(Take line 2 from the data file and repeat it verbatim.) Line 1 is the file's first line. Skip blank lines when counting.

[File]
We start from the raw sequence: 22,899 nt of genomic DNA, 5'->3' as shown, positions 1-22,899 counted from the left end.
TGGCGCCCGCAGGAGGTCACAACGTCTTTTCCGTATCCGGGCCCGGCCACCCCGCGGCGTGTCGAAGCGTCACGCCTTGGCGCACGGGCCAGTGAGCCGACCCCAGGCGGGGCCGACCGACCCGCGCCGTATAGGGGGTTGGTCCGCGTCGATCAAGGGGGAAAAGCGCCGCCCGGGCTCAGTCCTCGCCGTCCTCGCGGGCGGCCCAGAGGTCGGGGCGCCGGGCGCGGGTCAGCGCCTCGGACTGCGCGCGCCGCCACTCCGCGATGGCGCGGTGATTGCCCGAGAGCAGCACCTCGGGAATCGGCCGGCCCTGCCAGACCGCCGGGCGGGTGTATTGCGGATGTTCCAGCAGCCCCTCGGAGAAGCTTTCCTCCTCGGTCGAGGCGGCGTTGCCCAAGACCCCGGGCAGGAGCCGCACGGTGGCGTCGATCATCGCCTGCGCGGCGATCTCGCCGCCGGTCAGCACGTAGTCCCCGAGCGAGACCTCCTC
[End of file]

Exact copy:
TGGCGCCCGCAGGAGGTCACAACGTCTTTTCCGTATCCGGGCCCGGCCACCCCGCGGCGTGTCGAAGCGTCACGCCTTGGCGCACGGGCCAGTGAGCCGACCCCAGGCGGGGCCGACCGACCCGCGCCGTATAGGGGGTTGGTCCGCGTCGATCAAGGGGGAAAAGCGCCGCCCGGGCTCAGTCCTCGCCGTCCTCGCGGGCGGCCCAGAGGTCGGGGCGCCGGGCGCGGGTCAGCGCCTCGGACTGCGCGCGCCGCCACTCCGCGATGGCGCGGTGATTGCCCGAGAGCAGCACCTCGGGAATCGGCCGGCCCTGCCAGACCGCCGGGCGGGTGTATTGCGGATGTTCCAGCAGCCCCTCGGAGAAGCTTTCCTCCTCGGTCGAGGCGGCGTTGCCCAAGACCCCGGGCAGGAGCCGCACGGTGGCGTCGATCATCGCCTGCGCGGCGATCTCGCCGCCGGTCAGCACGTAGTCCCCGAGCGAGACCTCCTC